The First Congregational Church of Lake Linden was built in 1887 for a largely Scottish group of copper-milling company officials and local businessmen. The building was dedicated in February of 1887, at a final cost of $8,325.7 That summer a fire destroyed a dozen city blocks of Lake Linden, leaving 300 families homeless. The church was able to house eight families in the basement for several months.
The church is a pine-shingled, frame building on a foundation of coursed mine rock. On the north end of the sharp gabled roof sits a pyramid-capped tower. Two clipped dormers with lancet windows break the roof line.8
The front porch, with a spindlework frieze, shelters two double doors. Between them is intricate patterning of fish-scale and flat-edged shingles divided into sections by vertical and horizontal stick work. There are six pointed-arch stained-glass windows on each side.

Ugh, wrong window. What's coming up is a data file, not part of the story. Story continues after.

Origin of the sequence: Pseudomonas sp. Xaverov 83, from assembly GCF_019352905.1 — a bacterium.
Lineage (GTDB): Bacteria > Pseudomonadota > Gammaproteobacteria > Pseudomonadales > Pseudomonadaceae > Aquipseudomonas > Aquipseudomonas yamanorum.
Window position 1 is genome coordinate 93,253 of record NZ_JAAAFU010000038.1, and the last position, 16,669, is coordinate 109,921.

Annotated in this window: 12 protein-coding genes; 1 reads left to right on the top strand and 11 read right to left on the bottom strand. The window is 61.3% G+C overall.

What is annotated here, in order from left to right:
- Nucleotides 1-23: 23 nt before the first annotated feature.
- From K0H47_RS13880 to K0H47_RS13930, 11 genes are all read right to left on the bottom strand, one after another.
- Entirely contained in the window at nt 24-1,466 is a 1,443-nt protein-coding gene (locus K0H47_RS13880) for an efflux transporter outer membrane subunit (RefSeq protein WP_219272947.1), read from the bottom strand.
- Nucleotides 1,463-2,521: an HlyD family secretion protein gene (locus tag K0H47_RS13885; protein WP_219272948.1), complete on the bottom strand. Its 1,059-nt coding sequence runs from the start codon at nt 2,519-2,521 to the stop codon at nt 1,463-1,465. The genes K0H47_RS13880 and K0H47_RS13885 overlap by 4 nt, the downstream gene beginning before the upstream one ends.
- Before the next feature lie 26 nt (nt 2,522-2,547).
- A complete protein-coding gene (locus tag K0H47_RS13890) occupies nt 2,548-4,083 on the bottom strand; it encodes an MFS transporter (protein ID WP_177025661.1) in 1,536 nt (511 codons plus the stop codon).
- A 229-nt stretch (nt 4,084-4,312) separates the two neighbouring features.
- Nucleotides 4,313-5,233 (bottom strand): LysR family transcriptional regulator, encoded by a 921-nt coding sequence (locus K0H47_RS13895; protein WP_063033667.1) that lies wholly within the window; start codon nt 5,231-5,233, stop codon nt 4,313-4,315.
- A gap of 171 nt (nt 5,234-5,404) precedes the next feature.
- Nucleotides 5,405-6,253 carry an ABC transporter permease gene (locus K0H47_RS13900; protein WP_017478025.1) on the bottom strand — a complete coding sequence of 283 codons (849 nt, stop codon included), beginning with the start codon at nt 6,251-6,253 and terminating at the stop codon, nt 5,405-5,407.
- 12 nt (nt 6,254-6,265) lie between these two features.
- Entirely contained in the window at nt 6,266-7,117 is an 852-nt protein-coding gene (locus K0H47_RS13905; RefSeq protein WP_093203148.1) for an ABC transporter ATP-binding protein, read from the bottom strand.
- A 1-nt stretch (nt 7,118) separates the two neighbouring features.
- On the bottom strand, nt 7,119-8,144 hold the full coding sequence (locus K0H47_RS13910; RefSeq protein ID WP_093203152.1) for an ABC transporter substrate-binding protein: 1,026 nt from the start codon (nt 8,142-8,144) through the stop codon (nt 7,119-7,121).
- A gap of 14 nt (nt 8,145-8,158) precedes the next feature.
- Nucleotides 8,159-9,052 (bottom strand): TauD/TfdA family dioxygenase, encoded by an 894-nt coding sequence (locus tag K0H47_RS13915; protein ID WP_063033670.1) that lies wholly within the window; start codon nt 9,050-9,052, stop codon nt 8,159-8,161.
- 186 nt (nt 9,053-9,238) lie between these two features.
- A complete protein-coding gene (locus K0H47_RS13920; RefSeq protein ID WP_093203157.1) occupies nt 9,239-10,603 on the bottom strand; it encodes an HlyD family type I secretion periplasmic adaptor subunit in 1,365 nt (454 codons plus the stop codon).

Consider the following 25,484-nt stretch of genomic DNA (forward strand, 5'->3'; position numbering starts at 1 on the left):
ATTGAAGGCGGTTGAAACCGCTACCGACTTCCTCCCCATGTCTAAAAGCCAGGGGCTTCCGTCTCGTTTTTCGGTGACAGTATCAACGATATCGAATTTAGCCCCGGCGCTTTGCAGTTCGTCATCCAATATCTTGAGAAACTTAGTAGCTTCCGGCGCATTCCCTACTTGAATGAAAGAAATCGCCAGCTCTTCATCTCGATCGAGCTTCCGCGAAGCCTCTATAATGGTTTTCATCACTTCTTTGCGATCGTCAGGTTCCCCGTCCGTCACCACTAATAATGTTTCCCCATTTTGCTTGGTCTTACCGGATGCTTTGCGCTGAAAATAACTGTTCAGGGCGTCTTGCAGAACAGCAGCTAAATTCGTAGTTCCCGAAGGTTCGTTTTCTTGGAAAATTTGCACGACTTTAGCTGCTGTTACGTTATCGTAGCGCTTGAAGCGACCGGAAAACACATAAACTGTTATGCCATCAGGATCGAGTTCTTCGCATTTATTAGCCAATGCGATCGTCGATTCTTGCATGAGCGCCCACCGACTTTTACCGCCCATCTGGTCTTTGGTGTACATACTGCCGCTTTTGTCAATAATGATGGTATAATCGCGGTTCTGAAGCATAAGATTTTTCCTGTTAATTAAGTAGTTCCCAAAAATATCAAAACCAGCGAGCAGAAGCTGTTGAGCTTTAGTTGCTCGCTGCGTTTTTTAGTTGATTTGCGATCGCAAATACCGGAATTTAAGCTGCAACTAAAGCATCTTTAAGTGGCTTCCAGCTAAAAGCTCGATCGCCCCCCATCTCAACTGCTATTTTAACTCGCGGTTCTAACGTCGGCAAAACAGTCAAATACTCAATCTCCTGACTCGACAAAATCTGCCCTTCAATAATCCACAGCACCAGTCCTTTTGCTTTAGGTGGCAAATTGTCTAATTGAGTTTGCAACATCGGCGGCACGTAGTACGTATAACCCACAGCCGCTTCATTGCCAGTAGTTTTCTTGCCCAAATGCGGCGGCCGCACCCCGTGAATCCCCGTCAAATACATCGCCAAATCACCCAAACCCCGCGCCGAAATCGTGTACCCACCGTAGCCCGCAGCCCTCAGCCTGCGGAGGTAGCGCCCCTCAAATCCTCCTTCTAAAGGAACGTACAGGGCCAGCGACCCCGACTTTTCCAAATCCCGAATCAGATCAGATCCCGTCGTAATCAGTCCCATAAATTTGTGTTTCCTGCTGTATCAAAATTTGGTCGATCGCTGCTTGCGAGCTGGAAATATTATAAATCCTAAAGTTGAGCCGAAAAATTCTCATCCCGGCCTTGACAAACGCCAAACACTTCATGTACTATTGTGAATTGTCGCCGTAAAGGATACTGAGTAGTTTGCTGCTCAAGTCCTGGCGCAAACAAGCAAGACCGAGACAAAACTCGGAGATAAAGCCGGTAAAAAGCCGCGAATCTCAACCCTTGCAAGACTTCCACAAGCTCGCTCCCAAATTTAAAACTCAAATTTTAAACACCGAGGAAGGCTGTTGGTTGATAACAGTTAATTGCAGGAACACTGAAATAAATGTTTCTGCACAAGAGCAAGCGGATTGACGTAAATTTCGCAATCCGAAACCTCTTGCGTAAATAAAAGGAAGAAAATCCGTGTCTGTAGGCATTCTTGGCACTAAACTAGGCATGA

Through the front doors, the foyer gives way to a stairway to the pastor’s room down to the meeting hall and kitchen. Curved wooden balustrades frame the staircases. The sanctuary features a herringbone-patterned hardwood ceiling. Minor alterations include the removal of the side-wall light fixtures and the covering of the original plaster wall finish with early 20th-century wallpaper.
The First Congregational Church is now owned by the Houghton County Historical Society. This Stick Style church, unusual in the Copper Country, has been excellently preserved.